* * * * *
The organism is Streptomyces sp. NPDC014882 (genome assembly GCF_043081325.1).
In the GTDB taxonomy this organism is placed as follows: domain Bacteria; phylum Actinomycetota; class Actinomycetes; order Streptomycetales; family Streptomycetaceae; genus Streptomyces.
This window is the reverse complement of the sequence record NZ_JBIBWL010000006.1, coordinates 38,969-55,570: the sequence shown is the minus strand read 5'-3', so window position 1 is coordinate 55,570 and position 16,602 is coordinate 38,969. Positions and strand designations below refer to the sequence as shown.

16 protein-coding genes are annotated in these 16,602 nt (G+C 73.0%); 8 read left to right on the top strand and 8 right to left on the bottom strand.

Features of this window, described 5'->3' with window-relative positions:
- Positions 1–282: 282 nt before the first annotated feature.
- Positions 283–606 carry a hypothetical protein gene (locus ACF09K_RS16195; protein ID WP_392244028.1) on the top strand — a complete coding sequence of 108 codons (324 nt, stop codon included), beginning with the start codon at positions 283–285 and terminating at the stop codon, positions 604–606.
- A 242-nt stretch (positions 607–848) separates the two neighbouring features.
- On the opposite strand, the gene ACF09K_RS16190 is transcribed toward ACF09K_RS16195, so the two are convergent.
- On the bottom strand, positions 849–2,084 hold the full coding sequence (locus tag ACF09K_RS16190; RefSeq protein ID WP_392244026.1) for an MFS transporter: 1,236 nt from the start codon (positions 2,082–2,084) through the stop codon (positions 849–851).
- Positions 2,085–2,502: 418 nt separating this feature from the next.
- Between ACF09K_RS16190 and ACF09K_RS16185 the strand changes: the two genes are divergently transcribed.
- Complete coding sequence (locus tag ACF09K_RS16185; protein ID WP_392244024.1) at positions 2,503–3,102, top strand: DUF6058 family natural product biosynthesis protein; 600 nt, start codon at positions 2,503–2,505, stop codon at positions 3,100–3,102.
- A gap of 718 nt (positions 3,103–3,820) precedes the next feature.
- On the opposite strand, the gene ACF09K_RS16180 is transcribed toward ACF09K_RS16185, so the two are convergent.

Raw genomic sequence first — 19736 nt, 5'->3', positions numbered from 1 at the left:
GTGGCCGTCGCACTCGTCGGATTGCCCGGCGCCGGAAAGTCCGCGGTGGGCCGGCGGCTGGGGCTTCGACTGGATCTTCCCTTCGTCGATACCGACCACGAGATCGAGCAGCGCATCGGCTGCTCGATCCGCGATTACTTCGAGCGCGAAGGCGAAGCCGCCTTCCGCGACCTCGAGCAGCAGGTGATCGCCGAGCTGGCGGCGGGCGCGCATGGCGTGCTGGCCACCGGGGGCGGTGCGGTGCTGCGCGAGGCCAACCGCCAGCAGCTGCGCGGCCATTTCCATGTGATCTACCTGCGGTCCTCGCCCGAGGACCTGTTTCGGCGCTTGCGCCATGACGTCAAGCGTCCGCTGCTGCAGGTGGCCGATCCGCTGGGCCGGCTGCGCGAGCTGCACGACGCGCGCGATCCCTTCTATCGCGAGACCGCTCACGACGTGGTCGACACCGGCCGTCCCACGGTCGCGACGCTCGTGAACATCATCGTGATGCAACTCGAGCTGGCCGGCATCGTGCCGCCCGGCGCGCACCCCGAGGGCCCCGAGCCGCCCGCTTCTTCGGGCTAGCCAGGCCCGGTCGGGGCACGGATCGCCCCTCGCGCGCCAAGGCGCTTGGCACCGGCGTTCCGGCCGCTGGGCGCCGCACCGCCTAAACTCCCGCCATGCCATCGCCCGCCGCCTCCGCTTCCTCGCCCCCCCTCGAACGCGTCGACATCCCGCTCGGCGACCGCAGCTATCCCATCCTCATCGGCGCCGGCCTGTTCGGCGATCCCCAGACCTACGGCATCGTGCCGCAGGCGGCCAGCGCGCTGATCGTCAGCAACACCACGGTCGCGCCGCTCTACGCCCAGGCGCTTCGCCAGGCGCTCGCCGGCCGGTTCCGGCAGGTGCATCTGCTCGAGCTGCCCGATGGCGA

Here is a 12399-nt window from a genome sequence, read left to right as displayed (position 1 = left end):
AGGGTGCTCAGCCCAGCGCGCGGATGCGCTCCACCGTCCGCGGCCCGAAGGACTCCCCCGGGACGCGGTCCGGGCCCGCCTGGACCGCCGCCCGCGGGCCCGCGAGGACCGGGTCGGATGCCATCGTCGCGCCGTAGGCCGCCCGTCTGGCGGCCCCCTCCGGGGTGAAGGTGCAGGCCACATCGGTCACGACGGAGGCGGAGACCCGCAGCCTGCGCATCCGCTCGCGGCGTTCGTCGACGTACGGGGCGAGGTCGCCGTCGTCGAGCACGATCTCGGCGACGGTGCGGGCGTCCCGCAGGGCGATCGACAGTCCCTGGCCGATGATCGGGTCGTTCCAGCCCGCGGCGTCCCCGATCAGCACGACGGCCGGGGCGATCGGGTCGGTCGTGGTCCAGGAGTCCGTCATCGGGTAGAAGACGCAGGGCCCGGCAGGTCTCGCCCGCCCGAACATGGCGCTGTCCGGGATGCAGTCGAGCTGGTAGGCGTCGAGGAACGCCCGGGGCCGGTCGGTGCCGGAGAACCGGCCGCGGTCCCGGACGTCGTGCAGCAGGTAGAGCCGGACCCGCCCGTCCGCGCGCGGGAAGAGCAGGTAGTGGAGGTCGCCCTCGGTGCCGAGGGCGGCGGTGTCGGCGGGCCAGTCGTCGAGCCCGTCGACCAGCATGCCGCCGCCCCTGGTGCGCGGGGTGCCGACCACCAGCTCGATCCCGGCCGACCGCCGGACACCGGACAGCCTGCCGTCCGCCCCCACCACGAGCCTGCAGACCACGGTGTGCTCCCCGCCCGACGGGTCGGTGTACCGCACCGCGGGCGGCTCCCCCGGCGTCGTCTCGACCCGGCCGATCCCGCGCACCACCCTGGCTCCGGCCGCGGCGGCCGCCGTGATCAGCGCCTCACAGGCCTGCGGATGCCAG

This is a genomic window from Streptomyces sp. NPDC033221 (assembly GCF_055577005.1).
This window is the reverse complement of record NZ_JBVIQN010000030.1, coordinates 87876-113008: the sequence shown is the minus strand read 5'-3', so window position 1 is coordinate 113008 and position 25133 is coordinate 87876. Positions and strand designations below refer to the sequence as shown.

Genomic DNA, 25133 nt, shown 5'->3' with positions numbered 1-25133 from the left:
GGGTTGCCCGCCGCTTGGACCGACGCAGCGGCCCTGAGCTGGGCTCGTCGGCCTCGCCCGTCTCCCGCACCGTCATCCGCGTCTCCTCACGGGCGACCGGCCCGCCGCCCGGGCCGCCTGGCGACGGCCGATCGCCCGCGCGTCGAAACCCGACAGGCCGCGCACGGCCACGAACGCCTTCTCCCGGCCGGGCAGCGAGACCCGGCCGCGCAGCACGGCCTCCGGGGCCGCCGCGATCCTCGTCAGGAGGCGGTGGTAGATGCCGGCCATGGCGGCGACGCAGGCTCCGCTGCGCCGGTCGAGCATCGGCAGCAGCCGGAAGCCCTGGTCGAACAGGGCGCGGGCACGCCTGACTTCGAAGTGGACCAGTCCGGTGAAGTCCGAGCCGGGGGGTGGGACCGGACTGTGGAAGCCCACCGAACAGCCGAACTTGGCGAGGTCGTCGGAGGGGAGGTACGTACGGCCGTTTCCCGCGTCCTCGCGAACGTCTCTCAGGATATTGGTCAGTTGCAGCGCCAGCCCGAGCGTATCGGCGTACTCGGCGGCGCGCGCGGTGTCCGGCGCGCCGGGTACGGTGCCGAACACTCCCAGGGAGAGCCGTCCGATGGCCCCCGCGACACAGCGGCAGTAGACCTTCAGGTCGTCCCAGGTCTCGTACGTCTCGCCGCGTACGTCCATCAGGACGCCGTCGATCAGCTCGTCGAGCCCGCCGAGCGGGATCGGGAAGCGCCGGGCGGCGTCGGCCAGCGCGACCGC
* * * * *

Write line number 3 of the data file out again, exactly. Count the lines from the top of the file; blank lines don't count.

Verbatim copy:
This window is the reverse complement of the sequence record NZ_JBIBWL010000006.1, coordinates 38,969-55,570: the sequence shown is the minus strand read 5'-3', so window position 1 is coordinate 55,570 and position 16,602 is coordinate 38,969. Positions and strand designations below refer to the sequence as shown.